Over the last 20 years, new technologies have transformed how financial firms and banking institutions operate. With virtually all activity conducted digitally, the financial sector faces new risks when it comes to data security. Data theft, data manipulation, and the loss of sensitive intellectual property can mean not only the loss of billions of dollars and higher cyber insurance premiums, but can also cause irreparably damage to your institution’s reputation. With threats ranging from criminal and cyber terrorism attacks to system failures and human error, the need for extensive cyber defense plan are essential in today’s ever-changing threat landscape.
Financial institutions juggle several regulations, including the Sarbanes-Oxley Act, FISMA and PCI-DSS, among others. Maintaining compliance with any one of these entities can be difficult enough, but compliance with all of them can be even more so, especially when you consider the strict procedures involved.
On top of regulatory and customer problems, the financial industry is constantly under attack from hackers attempting to glean valuable financial information through vulnerabilities in financial systems. This problem isn’t helped by the fact that evolving cloud environments have separated data stores. Though convenient, these are common points of attack for hackers and can leave systems vulnerable to devastating breaches.
Financial institutions handle the detailed financial information of hundreds if not thousands of people, making it more difficult to track fraudulent activity. With so many individuals with such varied financial behaviors, determining normal behavior from potential fraud is key to keeping your organization safe.
Both the government and the private sector are scrambling for talent. Thousands of information-security jobs are going unfilled as the industry in the U.S. struggles with a shortage of properly trained professionals. By one estimate, there will be 3.5 million unfilled cyber security jobs by 2021.
For organizations in financial services, compliance concerns come from a variety of laws, guidelines, and industry rules, including:
The costs and consequences of non-compliance within financial services firms are greater than ever before. While the cost for firms endeavoring to be compliant has been growing with the rapid rate of regulatory change, it is the myriad costs of failing to be compliant which are now taking center stage.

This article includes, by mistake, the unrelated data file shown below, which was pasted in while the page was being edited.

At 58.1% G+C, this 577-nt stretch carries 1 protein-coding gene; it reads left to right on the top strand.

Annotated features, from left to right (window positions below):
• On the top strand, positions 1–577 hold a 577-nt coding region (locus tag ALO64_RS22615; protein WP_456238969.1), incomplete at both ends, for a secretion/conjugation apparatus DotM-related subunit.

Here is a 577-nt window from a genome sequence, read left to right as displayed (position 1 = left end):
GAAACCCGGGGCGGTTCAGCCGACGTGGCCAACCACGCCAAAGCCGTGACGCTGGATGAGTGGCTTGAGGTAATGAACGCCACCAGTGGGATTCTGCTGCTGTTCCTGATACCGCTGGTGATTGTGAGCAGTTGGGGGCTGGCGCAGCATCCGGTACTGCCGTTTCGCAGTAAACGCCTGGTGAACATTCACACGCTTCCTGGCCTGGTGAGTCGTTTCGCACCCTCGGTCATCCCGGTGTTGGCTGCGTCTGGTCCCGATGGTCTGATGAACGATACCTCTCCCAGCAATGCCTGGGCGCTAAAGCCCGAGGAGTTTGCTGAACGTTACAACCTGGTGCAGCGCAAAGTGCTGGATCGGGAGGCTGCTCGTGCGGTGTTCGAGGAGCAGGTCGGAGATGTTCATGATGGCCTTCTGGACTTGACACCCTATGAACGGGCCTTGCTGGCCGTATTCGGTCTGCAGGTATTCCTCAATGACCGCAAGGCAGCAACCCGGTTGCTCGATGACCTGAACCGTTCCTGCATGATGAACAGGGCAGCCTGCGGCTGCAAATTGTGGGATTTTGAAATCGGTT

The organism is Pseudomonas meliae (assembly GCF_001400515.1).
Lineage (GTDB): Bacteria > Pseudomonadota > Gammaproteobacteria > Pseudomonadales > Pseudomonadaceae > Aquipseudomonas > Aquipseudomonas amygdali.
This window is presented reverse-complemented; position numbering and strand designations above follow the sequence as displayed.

If a company states it is compliant when it knowingly is not compliant, that is misrepresentation of material facts. This is a criminal act that is defined as any act intended to deceive through a false representation of some fact, resulting in the legal detriment of the person who relies upon the false information (e.g., False Claims Act).
Customers want to believe their information is protected and that they are doing business with companies practicing legally and ethically. Compliance violations can turn customers away. That makes it hard for a company to recover its reputation, as there are few to no new customers to vouch for the trustworthiness of your business. The damage to brand reputation can often cost even more than those fines. .
Inceptus provides financial institutions, including regional banks and credit unions, with the services they need to operate in compliance and stay safe from cyber threats and accidental data breaches. Inceptus can design a customized Protection Plan that is tailored to address the gaps in your current ecosystems cyber security stance, comply with regulation and provide the ultimate protection against hackers, malware/ransomware and downtime, all while protecting your brand & reputation. Inceptus helps ensure that the sensitive data of financial institutions remains secure.